I bought the bulb from the Amazon link in the original thread. I finally tried it. Am I supposed to feel a burning sensation akin to a sunburn? I hept the light about 6-12 inches away from my scalp for 10 minutes. It says it is 35 W.

As always with those amazon vendors it’s hard to find the correct information. For instance from their product information:

Sort of confusing. Maybe they have a higher starting inrush current that makes the power goes to 36W when turned on before the 20W steady state.

In the questions there is that too:

Let’s assume the electrical power is 20W that would be around 8W of optical power and you can divide that by the illuminated area in cm2 to get the illuminance in W/cm2. For instance if the light is spread over a 20cm diameter circle that would be 25.5mW/cm2

This guy (Dr. Mike Belkowski, who is not a medical doctor but is a doctorate of physical therapy and goes by dr anyway [which I find distasteful], and is the CEO of biolight which sells its own panels) is a bit of a snake oil salesman and doesn’t seem particularly knowledable science-wise (mispronounces words, doesn’t mention bias, etc.), but here he reads papers on red light therapy and there are occasionally good stuff and some decent guests (some not-so-much). Not much of an argument to read further…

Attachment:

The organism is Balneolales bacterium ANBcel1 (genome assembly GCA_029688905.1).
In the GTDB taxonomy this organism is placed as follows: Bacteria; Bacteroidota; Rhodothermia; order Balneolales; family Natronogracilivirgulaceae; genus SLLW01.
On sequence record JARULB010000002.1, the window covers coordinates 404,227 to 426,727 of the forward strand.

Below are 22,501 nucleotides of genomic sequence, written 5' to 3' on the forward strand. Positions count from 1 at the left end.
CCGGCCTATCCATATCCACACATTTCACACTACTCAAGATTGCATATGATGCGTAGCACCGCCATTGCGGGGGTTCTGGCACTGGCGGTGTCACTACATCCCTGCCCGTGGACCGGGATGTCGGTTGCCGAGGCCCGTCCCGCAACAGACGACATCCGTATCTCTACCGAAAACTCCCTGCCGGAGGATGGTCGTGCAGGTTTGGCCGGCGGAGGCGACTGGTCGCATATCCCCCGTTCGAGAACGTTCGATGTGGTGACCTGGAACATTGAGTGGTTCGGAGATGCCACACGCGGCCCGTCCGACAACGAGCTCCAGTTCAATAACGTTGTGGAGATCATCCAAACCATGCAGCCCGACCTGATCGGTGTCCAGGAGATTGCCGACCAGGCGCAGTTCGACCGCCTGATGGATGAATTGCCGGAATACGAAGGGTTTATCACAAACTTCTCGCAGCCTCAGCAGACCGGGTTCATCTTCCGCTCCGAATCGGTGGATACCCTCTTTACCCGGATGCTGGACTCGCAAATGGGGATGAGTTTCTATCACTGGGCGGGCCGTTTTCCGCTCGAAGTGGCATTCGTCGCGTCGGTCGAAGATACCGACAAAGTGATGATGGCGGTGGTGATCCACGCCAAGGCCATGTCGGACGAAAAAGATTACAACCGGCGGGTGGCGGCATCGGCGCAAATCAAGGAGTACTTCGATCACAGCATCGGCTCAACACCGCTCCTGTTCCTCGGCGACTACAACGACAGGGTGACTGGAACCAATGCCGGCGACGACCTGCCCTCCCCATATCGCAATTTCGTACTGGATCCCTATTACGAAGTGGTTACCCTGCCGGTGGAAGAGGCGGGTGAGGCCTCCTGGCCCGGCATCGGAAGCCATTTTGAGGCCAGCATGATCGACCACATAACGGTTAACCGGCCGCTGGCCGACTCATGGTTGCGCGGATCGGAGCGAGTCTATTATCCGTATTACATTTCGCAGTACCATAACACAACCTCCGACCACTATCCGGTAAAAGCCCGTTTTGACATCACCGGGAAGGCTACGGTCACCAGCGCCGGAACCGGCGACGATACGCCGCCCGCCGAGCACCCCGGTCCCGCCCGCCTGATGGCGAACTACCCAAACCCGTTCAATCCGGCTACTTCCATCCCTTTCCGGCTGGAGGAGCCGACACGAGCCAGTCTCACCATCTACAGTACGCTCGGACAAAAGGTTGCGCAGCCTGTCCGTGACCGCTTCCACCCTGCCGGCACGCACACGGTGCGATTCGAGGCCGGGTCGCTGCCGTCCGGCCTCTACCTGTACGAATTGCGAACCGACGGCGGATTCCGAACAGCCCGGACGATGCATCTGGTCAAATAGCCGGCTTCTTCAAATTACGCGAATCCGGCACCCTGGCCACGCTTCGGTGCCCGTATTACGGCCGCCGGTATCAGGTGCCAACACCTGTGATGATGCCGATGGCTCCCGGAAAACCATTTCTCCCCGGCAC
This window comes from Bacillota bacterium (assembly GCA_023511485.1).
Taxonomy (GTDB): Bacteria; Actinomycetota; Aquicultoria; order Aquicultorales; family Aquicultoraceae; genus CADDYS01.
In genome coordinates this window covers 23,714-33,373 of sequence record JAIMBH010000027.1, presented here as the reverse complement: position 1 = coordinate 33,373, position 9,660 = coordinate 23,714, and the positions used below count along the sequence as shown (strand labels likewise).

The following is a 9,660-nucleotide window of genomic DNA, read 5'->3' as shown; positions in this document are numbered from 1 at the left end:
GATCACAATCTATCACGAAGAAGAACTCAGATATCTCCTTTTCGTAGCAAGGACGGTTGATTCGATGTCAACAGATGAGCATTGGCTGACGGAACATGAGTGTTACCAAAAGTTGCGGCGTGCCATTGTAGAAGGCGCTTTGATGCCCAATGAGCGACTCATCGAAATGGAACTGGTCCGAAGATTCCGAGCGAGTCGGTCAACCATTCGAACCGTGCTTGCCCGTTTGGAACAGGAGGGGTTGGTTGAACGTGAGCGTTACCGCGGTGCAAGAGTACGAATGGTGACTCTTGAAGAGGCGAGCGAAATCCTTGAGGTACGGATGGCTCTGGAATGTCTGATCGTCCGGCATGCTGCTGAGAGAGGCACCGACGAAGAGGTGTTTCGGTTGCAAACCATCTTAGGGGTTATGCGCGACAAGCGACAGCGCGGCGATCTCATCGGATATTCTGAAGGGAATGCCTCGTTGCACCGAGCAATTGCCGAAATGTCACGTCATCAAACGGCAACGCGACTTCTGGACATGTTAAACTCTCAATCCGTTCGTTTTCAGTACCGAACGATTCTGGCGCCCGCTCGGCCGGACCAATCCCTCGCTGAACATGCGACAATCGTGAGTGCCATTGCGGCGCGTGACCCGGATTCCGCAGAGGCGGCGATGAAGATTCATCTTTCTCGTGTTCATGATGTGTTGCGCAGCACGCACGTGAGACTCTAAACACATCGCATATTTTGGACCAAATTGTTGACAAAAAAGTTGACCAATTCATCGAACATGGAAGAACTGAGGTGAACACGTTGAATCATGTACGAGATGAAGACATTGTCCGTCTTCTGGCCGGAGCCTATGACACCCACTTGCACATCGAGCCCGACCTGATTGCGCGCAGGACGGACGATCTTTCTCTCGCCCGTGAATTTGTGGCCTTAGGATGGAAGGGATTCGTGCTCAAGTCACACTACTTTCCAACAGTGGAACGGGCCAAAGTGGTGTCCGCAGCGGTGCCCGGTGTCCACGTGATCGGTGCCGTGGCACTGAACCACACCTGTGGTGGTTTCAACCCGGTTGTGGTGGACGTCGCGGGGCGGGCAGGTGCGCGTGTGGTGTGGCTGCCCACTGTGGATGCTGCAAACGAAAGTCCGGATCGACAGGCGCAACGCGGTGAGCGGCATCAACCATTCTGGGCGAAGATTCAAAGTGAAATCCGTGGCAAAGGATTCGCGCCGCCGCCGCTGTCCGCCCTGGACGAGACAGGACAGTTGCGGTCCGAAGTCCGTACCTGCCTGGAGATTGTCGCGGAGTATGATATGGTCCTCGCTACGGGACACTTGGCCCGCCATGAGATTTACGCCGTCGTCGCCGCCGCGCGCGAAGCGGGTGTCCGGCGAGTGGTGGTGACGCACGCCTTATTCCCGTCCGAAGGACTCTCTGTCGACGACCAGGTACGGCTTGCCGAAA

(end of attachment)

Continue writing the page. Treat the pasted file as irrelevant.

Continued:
However, in this episode he talks about doesage from a “photobiomodulation” conference research paper ( of a literature study in treating cancer-treatment-driven side effects, the dose of 1 J/cm2 (which is the center of the order of magnitude of 0.1 to 12 J per cm2 in the paper depending on treatment) should take roughly 40 seconds for a panel with 25mW/cm2 (of irradiance). This would mean for our panels with roughly 5mW/cm2 (thank you, @cl-user ) should take 200 seconds (3.5-ish minutes) for a 1J/cm2 treatment; a 3.4mW/cm2 should take 4.5 minutes for the same 1 J/cm2 dose. A human clinical safety study is referenced in the paper at 10 J/cm2 with no ill effects.

Dosages/irradiance of panels start at 17:30-ish.

Based on the buzz and Bryan Johnson’s Blueprint I figured I would give RLT a try. I looked at a bunch of different devices. I don’t want to break the bank so I found what I thought was a good value, low EMF, strong irradiance.

I am going to take some before pics and will post if they show anything interesting. Along with sleep scores and how I ‘feel’ pain, inflammation, energy etc.